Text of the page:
Vistula at Warsaw’s doorstep

Autor: dr hab. Joanna Angiel    

Vistula in the Warsaw region has different types of watercourses (see: Vistula Valley and its elements) depending on whether the river in a given section had been regulated and how, or if it had not been regulated.

In this place, where you are, at Warsaw’s doorstep, where the Vistula has not yet been regulated and narrowed, squeezed into the so-called girdle, you can see it as a river that flows through a wide watercourse, creating numerous sandbanks, islets, and divisions separating watercourses into many braided forks of the current. This type of watercourse is characteristic for some sections of mountain rivers, but is exceptional for low-lying and especially large rivers in Central and Western Europe. Inhabitants of those countries envy us, where their rivers have been regulated and managed in such a way that they have often become concrete canals.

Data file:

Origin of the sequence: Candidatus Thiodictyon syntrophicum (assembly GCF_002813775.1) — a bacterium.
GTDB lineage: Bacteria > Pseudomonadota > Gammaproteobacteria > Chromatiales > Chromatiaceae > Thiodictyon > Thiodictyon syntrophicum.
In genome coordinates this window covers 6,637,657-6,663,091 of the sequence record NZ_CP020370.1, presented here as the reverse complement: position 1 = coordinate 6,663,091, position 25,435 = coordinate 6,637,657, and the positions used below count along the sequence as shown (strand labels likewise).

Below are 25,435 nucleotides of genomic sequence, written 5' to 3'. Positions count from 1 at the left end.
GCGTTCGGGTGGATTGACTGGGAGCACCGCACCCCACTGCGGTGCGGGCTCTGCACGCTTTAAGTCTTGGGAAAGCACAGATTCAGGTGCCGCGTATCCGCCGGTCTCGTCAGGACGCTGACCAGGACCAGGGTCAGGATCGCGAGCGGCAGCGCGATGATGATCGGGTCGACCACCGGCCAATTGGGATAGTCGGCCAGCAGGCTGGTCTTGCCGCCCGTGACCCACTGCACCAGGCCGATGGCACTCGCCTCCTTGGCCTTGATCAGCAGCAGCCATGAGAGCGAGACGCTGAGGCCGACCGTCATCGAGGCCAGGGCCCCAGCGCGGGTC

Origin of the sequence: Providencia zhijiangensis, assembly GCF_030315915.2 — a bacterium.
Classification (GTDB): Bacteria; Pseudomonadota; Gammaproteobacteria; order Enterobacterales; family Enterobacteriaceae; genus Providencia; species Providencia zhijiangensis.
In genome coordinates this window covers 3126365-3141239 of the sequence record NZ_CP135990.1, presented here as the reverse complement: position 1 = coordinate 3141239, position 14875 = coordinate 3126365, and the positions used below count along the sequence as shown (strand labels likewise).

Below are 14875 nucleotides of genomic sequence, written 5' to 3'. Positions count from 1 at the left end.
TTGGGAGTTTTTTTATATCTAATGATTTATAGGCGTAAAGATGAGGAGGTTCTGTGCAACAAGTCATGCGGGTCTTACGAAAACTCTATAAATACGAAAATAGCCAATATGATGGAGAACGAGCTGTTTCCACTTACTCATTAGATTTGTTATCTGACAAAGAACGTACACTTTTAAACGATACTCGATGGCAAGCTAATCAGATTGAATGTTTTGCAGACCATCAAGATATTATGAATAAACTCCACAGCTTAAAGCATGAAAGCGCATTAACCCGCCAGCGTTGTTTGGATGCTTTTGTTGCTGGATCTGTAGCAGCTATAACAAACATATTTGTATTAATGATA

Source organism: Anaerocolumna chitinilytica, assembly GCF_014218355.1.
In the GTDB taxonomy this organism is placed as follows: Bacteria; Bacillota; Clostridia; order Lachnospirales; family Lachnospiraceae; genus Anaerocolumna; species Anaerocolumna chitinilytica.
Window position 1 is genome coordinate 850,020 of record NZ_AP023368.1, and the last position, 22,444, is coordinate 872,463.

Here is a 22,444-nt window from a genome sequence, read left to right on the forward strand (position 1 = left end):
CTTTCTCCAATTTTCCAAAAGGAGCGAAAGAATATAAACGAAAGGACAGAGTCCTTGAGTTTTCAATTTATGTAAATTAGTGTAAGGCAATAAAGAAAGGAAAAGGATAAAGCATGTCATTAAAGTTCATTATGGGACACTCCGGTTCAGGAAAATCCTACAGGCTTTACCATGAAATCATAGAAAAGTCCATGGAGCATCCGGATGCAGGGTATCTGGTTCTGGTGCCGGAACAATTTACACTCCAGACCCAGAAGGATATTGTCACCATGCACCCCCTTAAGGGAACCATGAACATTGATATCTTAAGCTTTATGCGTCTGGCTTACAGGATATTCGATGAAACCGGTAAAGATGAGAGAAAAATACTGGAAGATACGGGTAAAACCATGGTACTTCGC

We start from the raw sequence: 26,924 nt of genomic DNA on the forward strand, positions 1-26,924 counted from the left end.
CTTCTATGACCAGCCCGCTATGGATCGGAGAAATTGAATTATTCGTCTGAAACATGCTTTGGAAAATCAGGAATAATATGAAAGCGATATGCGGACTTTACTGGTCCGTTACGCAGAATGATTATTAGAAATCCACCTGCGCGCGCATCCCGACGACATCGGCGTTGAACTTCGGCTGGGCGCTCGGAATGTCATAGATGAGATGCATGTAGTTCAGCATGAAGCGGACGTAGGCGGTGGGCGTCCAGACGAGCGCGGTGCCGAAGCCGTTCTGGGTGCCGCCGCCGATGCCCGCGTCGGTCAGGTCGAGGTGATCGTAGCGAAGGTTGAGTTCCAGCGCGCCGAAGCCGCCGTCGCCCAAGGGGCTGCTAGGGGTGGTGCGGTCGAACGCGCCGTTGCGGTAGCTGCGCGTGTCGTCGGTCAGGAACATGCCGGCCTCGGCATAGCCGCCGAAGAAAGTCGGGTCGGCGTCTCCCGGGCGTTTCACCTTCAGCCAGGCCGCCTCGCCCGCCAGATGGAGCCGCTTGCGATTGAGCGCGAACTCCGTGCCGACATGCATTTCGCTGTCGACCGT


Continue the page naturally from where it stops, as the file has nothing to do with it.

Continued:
The Vistula is beautiful and picturesque because its riverbed has such varied shapes, due to swamp areas, shallowing and deepening of the watercourse, and the presence of sandbanks and islands. Also, the section you see in front of you has become a varied and rich habitat. Inaccessible islets preserved by plants as well as sandbanks coming to the surface at low tide are areas for nesting and foraging for food by numerous bird species and other animals, which are frightened away by humans. The Vistula in this section can be considered to be truly “sacred”.

This type of watercourse, particularly at low tide, is quite a challenge for tourists using these waters, such as yachtsmen, canoeists and rowers, who have to know how to “read” the Vistula (see: Reading the Vistula – reading water) and maneuver among the low water levels appropriately. In these sections the river becomes inaccessible to bigger and more deeply submerged vessels, such as ships, barges, etc.

The project ‘Protecting the habitats of priority bird species of the Vistula Valley under conditions of intensive pressure of the Warsaw agglomeration’ ( has received a grant from the Financial Instrument for the Environment (LIFE+) and from the National Fund for Environmental Protection and Water Management.